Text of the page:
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Sports Fitness


Sports Fitness Injuries Session 13 Objectives The student will learn how to define, identify, and treat the basic sports injuries associated with wellness and ... – PowerPoint PPT presentation

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Title: Sports Fitness

Sports Fitness
Session 13 Objectives
  • The student will learn how to define, identify,
    and treat the basic sports injuries associated
    with wellness and sporting activities.
  • SOLs 11/12.1, 11/12.2, 11/12.3, 11/12.4,

  • Injuries that affect ligaments, thick bands of
    cartilage that attach bone to bone.

  • Injuries that affect muscles or tendons, thick
    bands that attach muscles to bones.

Overuse Injury Examples
  • Shin splints refers to pain felt anywhere along
    the shinbone from knee to ankle. People who play
    sports that involve a lot of running are
    particularly prone to this injury. One of the
    most common reasons for this pain is overuse,
    such as trying to exercise beyond your current
    level of fitness.

Overuse Injury Examples
  • Blisters are very painful, puss-filled lesions
    that are most commonly caused due to friction and
  • Ensure that shoes fit correctly.
  • Protect the potential 'hot spots' by applying a
    second skin and / or taping.
  • Keep feet as dry as possible. Wet shoes, boots
    and socks will cause blisters far quicker than
    dry ones.
  • Wherever possible change socks regularly and use
    foot powder to help keep them dry.

Tennis Elbow vs. Golf Elbow
  • Tendonitis is inflammation, or swelling, of a

Muscle Cramps
  • An involuntarily and forcibly contracted muscle
    that does not relax.
  • Cramps are extremely common. Almost 95 of people
    experiences a cramp at some time in their life.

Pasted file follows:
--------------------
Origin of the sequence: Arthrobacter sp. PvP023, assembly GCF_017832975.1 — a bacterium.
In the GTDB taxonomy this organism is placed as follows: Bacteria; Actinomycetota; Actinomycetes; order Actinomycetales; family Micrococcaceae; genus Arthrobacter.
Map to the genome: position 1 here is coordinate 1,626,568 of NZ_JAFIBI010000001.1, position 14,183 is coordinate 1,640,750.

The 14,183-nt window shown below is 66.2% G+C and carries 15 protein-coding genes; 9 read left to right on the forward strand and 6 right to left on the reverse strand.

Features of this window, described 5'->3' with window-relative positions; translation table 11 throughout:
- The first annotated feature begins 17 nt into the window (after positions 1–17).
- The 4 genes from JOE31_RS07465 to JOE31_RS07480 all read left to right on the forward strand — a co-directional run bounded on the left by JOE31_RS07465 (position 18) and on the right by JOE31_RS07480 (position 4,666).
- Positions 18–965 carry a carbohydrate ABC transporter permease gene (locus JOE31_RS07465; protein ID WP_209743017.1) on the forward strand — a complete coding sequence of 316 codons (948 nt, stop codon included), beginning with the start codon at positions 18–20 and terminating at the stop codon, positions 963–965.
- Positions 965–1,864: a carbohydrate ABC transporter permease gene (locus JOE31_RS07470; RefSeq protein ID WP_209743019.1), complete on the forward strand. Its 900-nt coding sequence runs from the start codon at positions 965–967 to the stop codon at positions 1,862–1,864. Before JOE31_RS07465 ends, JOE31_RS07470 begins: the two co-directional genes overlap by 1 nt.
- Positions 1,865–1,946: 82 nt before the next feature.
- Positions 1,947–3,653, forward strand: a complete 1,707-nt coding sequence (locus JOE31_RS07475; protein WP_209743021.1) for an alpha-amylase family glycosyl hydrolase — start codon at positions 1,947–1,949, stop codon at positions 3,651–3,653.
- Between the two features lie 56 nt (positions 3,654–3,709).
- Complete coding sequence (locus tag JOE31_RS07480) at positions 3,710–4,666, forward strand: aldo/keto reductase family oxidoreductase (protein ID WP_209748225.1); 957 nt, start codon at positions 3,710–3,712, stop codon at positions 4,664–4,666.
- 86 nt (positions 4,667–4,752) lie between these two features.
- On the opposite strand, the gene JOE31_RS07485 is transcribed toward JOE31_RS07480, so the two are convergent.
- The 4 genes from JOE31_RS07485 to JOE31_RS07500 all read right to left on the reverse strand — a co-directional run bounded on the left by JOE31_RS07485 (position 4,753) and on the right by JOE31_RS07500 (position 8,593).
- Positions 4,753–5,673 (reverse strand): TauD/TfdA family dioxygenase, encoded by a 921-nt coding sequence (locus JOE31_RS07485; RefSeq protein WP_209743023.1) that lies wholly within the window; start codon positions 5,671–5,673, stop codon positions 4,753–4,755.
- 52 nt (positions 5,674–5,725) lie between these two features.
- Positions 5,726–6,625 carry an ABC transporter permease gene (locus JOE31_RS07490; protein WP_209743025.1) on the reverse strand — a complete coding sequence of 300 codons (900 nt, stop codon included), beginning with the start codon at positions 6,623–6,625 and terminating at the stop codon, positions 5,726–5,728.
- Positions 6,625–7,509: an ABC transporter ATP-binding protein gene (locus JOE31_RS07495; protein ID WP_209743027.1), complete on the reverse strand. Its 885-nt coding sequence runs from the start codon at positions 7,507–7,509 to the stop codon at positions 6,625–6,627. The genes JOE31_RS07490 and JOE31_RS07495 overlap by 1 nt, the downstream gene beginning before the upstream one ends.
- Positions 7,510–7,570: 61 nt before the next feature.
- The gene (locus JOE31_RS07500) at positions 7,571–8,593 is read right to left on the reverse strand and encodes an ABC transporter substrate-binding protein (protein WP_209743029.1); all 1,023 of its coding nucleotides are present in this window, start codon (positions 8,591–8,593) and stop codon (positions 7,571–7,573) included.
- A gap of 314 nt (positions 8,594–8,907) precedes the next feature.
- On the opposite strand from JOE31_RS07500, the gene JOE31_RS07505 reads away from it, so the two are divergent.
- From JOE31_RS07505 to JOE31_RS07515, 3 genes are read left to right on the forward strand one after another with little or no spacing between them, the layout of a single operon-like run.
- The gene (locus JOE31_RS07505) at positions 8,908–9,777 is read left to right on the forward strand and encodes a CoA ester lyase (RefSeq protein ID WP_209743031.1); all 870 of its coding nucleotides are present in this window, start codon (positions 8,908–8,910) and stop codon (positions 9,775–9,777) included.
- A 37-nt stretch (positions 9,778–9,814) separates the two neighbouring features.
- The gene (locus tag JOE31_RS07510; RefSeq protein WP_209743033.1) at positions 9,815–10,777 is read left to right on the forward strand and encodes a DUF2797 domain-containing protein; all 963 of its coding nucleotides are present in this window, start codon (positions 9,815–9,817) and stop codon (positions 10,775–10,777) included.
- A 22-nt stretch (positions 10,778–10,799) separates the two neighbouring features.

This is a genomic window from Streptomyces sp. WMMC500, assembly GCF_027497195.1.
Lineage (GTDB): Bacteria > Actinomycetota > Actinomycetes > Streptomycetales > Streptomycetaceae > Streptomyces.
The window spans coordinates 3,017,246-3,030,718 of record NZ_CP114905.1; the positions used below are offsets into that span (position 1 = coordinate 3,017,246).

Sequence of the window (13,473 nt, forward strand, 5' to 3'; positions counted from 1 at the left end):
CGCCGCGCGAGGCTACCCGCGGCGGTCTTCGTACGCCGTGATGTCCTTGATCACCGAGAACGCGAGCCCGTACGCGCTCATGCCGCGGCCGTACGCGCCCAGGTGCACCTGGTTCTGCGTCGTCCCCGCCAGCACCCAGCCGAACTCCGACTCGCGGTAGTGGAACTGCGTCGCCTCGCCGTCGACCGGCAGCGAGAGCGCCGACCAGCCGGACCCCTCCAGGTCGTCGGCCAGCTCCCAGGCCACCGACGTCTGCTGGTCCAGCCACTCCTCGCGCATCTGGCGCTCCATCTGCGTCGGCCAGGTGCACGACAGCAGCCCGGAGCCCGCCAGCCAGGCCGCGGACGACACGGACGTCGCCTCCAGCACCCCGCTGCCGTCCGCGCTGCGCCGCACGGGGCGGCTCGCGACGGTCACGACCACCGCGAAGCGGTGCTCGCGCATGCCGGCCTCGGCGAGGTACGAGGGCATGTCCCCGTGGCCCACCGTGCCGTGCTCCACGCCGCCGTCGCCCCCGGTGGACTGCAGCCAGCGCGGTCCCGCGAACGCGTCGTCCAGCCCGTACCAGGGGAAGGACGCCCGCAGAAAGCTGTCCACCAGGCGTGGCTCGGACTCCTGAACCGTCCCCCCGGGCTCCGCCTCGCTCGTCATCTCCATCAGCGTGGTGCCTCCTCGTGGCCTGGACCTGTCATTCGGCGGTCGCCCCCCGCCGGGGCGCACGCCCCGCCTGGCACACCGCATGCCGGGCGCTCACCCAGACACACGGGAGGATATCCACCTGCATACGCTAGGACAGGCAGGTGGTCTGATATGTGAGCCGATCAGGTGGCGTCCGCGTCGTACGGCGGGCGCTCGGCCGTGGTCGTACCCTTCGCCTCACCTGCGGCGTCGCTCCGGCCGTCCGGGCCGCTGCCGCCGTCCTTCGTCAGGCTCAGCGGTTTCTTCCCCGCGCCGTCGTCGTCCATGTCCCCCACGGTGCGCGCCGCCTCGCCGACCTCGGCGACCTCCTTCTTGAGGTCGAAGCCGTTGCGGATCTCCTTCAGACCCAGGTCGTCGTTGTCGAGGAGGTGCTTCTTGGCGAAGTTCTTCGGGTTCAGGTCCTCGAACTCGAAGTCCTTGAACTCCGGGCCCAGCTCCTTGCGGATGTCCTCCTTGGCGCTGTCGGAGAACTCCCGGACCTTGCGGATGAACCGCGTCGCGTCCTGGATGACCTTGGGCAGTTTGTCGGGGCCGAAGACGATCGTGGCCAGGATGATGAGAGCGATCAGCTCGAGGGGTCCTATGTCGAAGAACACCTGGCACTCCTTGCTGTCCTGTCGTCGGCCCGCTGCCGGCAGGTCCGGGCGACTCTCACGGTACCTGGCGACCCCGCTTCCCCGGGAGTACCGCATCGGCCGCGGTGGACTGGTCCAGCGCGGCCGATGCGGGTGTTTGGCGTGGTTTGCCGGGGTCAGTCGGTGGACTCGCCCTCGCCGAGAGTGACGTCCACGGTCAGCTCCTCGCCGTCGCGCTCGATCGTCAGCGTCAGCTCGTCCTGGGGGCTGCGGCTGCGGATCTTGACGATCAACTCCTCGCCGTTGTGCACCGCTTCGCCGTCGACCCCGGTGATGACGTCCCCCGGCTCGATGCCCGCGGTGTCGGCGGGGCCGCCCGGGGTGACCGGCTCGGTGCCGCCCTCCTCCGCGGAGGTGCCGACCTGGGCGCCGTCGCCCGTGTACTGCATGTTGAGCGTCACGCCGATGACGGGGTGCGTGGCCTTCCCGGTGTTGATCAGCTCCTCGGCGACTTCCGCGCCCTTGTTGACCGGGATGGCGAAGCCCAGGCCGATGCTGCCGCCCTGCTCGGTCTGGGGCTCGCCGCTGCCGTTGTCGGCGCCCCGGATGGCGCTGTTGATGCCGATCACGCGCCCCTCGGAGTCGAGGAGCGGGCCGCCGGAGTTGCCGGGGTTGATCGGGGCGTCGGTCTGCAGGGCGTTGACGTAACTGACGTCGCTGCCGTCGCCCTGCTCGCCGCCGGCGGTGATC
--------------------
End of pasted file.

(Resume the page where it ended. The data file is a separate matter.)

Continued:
• Any of the muscles that are under our skeletal
    muscles can cramp.
  • Causes of cramps
  • Injury
  • Vigorous activity
  • Rest cramps
  • Dehydration
  • Body fluid shifts
  • Low blood calcium, magnesium

Side Stitch
  • That sharp, localized twinge of pain just below
    the rib cage that usually occurs on the the right
    lower abdomen.
  • It is particularly common in runners and
  • Ligaments extend downward from your diaphragm to
    hold your liver in place. When you run, your
    liver drops at the exact time that your diaphragm
    goes up, stretching the ligaments and causing

  • Rest Resting the injured part is important to
    promote effective healing.
  • Ice Cold provides short-term pain relief and
    also limits swelling by reducing blood flow to
    the injured area.
  • When icing injuries, never apply ice directly to
    the skin (unless it is moving as in ice massage)
    and never leave ice on an injury for more than 20
    minutes at a time.
  • Compression If you feel
  • throbbing, or if the wrap just feels
  • too tight, remove the bandage and
  • re-wrap the area so the bandage is
  • a little looser.
  • Elevation Elevating an injury help
  • control swelling. It's most effective
  • when the injured area is raised above
  • the level of the heart.